July 16, 2018
In a public forum organized by the Assert Socio-Economic Initiatives Network (ASCENT) on July 16, 2018, various Non-Government Organizations (NGOs) shared the numerous harassment and threats that they experienced since President Rodrigo Duterte assumed his office two years ago.
“In 2016, the humanitarian and development workers were very hopeful that the attacks during the Arroyo and Aquino administrations will subside under the Duterte regime because of his pronouncement that ‘change is coming’. But they were proven very wrong. Instead, more human rights violations were committed by the police and military”, said Estrella Catarata, a convenor of ASCENT.
According to KARAPATAN, there are already 163 cases of extra-judicial killings, 351 illegal arrests and detention, and 432,380 incidents of forced evacuation from July 2016 to June 2018.
“The role of development workers is to help address the needs of the poor and marginalized sectors of our society, especially those living in rural areas since they are largely unable to access government services. But instead of supporting them, the government through its state security forces is demonizing their work and tagging them as members of the Communist Party of the Philippines (CPP) or the New People’s Army (NPA)”, added Catarata.
According to her, many of the government’s recent actions are meant to criminalize persons involved in development work and to legitimize the harassment being perpetuated against them by the police and military. One of which is the creation of the Inter-Agency Committee on Legal Action (IACOLA), which will allegedly pursue the government’s legal offensive against terror groups.
“ASCENT’s own Senior Consultant, Benito Quilloy, and Project Staff, Rita Espinoza, were illegally arrested by elements of the Criminal Investigation and Detection Group (CIDG) and Armed Forces of the Philippines (AFP) on October 19, 2017 in Kabankalan, Negros Occidental due to trumped-up charges of robbery, arson, illegal possession of firearms, and attempted murder. This happened a few weeks after the creation of the IACOLA”, added Catarata.
Quilloy and Espinoza were in Negros for a two-day consultation with the National Federation of Sugar Workers (NFSW) regarding the issues and situation of sugar workers in the region. They also conducted workshops and planned for campaign activities on the demand of sugar workers for a 50% wage increase and pakyaw rate. It was during their last day in Negros while having lunch at a native restaurant when the CIDG and AFP barged in, pointed their guns at the victims, and took them without a warrant of arrest. They were then brought to Camp Montelibano. After a few days, they were surreptitiously transferred to Camp Crame in Quezon City. And on June 8, they were again transported without the knowledge of their lawyers and brought to the Bayugan City Jail in Agusan del Sur where they are facing criminal charges.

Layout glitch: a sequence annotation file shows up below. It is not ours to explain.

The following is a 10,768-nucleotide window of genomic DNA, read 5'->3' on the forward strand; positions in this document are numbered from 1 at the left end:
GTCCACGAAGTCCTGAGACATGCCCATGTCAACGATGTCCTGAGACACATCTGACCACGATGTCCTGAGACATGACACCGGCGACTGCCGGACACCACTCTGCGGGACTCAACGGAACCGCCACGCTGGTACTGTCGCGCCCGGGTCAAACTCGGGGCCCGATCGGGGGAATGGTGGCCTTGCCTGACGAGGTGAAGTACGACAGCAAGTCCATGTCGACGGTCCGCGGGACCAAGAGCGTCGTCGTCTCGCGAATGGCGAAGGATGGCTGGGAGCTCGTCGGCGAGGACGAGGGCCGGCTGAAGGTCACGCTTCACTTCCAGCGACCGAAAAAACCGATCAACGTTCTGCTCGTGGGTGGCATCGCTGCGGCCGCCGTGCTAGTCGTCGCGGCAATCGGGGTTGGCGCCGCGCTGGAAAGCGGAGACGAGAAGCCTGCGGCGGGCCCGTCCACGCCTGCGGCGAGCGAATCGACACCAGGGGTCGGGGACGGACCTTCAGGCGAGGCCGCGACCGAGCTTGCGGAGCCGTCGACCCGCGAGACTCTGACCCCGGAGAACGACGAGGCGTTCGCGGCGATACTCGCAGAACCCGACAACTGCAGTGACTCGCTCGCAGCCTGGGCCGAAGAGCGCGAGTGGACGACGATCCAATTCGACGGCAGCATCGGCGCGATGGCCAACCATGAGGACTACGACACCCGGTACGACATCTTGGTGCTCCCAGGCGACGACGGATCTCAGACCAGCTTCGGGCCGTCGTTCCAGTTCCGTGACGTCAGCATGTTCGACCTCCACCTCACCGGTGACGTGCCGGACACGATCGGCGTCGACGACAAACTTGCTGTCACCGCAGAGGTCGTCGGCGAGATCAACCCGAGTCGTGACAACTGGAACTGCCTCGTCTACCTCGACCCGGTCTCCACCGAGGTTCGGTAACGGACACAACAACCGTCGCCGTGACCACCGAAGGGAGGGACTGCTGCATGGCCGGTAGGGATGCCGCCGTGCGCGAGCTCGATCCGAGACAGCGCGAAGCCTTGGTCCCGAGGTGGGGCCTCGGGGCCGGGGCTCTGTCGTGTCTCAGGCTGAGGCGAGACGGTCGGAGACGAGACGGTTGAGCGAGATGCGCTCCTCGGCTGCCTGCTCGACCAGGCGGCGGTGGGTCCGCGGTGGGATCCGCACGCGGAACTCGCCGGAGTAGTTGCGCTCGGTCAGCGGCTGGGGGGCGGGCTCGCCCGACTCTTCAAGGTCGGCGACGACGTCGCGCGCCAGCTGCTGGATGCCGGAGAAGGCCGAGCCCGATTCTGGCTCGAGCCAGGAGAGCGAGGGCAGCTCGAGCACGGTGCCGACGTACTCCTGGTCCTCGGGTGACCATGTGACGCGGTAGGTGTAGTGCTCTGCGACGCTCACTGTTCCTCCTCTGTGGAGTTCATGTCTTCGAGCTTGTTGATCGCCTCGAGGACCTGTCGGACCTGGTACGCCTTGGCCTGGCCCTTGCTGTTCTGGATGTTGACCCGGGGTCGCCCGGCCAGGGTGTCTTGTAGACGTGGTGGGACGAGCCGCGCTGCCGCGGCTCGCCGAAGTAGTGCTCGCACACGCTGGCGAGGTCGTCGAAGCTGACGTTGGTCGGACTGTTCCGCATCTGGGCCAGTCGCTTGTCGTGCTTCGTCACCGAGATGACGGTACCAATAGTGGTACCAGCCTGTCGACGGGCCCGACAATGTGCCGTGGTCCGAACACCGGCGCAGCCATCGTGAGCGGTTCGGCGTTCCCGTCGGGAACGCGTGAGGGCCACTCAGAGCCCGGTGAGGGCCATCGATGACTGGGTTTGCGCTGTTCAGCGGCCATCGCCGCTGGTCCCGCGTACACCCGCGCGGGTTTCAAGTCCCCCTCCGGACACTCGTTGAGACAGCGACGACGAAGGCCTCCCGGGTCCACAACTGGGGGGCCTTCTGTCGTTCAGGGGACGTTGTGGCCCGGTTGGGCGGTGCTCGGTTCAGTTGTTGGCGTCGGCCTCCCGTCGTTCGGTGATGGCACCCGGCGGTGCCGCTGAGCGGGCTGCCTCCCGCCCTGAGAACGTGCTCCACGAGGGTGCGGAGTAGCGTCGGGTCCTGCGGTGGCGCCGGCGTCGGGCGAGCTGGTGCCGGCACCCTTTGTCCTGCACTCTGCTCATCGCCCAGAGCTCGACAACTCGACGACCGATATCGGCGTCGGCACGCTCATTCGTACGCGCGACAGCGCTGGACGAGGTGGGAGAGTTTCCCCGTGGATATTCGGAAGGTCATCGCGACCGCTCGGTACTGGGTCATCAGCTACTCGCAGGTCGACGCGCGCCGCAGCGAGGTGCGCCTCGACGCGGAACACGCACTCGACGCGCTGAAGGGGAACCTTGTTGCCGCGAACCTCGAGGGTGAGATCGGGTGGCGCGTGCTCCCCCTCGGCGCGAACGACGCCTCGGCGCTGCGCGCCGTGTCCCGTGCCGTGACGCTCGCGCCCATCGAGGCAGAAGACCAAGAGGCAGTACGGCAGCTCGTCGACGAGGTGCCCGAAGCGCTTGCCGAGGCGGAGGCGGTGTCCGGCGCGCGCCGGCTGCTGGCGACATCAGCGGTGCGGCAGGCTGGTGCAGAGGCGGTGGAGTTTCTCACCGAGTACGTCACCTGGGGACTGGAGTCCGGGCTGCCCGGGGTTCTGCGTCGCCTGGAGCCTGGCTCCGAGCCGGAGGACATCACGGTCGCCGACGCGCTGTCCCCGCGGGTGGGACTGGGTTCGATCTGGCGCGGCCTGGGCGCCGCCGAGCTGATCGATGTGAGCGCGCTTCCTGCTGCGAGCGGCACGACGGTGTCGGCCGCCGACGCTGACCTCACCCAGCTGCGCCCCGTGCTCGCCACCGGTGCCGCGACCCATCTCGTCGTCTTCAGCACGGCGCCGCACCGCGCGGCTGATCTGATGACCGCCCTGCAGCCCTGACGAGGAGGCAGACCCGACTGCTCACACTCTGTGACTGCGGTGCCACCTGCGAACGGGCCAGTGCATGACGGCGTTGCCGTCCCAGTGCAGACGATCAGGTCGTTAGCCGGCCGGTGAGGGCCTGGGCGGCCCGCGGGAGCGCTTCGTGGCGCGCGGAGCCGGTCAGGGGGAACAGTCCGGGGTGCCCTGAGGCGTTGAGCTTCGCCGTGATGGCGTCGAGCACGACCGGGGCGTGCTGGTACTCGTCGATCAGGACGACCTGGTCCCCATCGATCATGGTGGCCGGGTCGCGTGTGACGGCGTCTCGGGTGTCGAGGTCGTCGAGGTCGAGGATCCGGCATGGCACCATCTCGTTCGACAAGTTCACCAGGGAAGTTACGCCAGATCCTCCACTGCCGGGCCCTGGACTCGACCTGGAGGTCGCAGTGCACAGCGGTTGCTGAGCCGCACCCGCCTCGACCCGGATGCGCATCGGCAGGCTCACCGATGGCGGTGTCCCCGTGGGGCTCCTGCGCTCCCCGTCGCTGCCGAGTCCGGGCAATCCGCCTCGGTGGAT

Aside from the IACOLA, President Duterte himself announced a crackdown against activists last November. He later signed Proclamation 374 declaring the CPP and the NPA as terrorist organizations. On February of this year, the Department of Justice’s (DOJ) released a proscription petition naming certain individuals as leaders and members of the CPP and NPA, including human rights defenders, activists, and development workers.
The state of Martial Law in Mindanao has also aggravated the worsening human rights violations against alternative schools in Lumad communities.
“During a Fact Finding Mission conducted by the Save Our Schools Network, we were able to document 225 cases of attacks which affected 64 schools, 4,578 students, 189 teachers, and 202 members of the Parent-Teacher Community Associations (PCTA) in Region 12 alone, from July 2016 to July 2018”, said Mercedes Arleen Alonzo of the Center for Lumad Advocacy, Networking and Services (CLANS).
“9 out of the 11 schools we established in Kalamansig, Sultan Kudarat were forcibly closed because of the heavy militarization in the area by the Philippine Marines protecting the mining, logging, and coffee plantation enterprises of the David M. Consunji Inc. (DMCI). Many of our teachers were harassed, illegally arrested, and threatened to be killed. They were thus forced into hiding in order to save their lives”, she further added.
Church workers are also not spared from the harassment and threats. Last April, Sr. Patricia Fox, a missionary nun working with peasants, indigenous peoples, and other marginalized groups was ordered to be deported by the Bureau of Immigration for allegedly being involved in partisan political activities. And last July 5, 13 development workers and church development volunteers of the Iglesia Filipina Indipendiente (IFI) were illegally arrested by the Philippine National Police (PNP) in General Santos City while they were conducting a project assessment for the turnover of the IFI-Visayas Mindanao Regional Office for Development (IFI-VIMROD) to the Diocese of Libertad.
“Development and humanitarian workers do not deserve the attacks that they are experiencing. We at ASCENT are vehemently condemning these threats, harassment, vilification, illegal arrests, forced evacuation, and extra-judicial killings. Instead of being disheartened, we are even more emboldened to continue to fight for our cause and serve those in need”, concluded Catarata.